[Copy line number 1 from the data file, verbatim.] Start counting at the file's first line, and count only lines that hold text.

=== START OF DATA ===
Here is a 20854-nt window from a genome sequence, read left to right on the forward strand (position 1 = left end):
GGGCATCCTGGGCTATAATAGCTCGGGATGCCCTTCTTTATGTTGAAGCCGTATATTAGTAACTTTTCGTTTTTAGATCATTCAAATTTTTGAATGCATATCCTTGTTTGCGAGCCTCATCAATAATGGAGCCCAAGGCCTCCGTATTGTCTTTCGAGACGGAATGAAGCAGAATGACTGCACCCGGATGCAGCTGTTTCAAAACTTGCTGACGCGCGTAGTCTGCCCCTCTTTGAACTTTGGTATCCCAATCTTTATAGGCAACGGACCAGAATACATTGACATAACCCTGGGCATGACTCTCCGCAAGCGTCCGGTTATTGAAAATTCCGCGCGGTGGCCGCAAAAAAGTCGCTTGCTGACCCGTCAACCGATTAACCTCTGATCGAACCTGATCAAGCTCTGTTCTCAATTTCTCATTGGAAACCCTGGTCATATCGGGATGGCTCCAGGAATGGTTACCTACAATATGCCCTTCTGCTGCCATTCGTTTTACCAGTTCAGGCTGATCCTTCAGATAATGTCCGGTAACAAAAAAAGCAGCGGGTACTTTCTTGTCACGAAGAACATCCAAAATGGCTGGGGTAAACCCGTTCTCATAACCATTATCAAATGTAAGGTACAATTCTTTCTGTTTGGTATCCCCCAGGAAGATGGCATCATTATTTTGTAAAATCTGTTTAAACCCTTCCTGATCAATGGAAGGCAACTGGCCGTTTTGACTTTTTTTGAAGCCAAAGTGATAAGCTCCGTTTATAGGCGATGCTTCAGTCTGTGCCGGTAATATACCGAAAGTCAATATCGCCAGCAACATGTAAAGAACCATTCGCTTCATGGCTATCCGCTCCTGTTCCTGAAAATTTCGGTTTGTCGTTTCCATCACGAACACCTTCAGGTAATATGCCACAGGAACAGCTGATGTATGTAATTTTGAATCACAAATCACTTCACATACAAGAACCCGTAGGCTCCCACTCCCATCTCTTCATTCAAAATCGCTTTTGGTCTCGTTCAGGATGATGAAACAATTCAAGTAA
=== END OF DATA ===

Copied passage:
Here is a 20854-nt window from a genome sequence, read left to right on the forward strand (position 1 = left end):